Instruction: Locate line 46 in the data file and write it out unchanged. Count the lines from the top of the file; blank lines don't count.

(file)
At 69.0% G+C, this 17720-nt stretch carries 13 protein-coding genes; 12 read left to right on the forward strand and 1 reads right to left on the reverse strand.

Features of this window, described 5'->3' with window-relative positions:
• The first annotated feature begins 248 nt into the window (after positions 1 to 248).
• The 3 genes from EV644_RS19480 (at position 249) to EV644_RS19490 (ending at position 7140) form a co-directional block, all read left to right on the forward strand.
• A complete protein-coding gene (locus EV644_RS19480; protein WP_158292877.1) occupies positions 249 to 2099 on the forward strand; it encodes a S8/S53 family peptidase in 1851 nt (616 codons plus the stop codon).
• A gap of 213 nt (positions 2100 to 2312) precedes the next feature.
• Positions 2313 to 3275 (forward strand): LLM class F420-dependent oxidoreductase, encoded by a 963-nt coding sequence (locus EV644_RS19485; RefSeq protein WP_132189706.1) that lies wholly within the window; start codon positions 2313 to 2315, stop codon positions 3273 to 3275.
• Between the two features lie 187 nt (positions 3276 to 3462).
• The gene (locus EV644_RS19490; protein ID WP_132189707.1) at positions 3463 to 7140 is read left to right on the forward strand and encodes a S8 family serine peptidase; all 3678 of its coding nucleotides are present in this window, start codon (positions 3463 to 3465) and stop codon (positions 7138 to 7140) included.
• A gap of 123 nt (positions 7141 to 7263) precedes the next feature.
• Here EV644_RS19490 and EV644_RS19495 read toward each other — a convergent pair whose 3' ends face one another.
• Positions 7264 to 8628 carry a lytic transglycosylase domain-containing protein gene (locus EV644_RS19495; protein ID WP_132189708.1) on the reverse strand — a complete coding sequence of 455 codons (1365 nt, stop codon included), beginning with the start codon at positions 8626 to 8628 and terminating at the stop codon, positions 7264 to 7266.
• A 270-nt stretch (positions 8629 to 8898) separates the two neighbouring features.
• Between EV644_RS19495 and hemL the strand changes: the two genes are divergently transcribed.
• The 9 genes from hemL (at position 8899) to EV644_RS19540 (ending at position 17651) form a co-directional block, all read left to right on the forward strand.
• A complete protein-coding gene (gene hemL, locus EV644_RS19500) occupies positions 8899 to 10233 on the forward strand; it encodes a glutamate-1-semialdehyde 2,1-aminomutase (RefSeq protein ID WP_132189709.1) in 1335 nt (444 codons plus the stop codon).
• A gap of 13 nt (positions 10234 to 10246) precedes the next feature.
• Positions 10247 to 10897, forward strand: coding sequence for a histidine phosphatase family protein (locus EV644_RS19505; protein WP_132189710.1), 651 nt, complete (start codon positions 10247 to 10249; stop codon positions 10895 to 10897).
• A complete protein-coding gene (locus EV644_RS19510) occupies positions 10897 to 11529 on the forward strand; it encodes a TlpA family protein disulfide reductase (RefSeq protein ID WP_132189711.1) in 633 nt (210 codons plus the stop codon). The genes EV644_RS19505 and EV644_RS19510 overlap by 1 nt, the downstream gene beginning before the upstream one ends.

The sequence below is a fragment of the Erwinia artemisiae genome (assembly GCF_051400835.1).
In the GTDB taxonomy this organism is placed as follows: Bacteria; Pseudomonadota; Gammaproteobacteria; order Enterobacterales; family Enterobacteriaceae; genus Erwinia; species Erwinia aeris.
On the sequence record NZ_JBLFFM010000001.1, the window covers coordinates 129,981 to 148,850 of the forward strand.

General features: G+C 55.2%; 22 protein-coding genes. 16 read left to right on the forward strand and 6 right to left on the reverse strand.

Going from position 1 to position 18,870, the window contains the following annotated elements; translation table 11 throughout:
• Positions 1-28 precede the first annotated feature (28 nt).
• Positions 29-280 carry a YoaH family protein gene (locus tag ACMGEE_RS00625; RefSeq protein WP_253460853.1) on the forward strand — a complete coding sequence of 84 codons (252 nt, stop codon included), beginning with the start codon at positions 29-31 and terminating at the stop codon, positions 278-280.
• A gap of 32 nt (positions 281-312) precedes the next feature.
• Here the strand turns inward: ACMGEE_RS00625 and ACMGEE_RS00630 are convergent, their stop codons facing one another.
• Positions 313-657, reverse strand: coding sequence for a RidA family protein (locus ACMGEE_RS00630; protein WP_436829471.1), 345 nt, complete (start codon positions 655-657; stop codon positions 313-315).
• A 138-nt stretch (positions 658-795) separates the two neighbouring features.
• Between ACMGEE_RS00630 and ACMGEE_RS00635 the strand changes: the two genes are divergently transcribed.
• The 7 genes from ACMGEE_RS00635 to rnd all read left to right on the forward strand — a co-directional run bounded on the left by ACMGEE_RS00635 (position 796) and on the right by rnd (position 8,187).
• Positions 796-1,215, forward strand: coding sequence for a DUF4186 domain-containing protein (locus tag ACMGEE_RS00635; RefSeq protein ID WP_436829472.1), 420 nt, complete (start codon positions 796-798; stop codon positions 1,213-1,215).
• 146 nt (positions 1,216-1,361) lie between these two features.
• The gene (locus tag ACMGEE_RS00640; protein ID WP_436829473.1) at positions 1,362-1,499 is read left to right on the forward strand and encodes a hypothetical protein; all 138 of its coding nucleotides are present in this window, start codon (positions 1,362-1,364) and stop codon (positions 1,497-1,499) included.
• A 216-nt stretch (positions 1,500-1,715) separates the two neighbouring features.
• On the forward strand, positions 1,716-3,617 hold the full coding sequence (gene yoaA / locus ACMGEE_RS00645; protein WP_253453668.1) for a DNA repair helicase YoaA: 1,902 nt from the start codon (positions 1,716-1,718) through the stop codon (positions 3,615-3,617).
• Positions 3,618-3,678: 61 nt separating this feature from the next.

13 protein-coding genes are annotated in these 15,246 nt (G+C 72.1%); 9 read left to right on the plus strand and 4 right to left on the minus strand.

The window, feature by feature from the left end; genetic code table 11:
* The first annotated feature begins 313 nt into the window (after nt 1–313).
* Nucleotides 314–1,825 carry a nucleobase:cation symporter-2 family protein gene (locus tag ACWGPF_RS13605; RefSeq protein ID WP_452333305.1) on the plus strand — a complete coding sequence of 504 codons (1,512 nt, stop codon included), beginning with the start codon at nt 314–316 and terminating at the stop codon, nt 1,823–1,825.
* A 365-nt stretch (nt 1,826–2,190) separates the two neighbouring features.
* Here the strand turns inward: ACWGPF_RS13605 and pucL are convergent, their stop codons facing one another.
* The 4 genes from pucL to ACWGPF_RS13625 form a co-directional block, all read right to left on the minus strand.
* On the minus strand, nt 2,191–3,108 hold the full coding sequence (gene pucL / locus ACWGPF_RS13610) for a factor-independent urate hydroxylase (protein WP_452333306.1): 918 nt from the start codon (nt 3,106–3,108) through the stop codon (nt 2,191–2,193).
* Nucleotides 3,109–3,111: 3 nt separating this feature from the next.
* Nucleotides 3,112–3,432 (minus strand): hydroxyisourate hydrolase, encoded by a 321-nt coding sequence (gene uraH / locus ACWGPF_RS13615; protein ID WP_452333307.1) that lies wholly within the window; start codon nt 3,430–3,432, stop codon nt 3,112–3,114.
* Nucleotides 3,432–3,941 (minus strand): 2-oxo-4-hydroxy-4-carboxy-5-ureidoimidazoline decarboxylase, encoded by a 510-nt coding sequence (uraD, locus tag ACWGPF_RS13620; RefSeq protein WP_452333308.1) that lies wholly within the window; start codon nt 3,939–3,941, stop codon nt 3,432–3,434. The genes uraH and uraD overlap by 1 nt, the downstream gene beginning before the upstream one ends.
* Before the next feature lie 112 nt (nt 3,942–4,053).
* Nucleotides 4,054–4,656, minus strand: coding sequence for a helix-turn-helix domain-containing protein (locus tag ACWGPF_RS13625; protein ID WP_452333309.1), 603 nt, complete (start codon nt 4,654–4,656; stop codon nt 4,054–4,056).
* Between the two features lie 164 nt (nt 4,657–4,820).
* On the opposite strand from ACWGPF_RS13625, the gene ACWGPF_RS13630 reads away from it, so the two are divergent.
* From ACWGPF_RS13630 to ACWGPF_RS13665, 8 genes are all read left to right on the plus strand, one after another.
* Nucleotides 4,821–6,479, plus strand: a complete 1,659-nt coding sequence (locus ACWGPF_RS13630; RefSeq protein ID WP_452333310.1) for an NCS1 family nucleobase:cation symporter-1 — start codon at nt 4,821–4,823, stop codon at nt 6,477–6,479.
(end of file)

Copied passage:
* On the minus strand, nt 2,191–3,108 hold the full coding sequence (gene pucL / locus ACWGPF_RS13610) for a factor-independent urate hydroxylase (protein WP_452333306.1): 918 nt from the start codon (nt 3,106–3,108) through the stop codon (nt 2,191–2,193).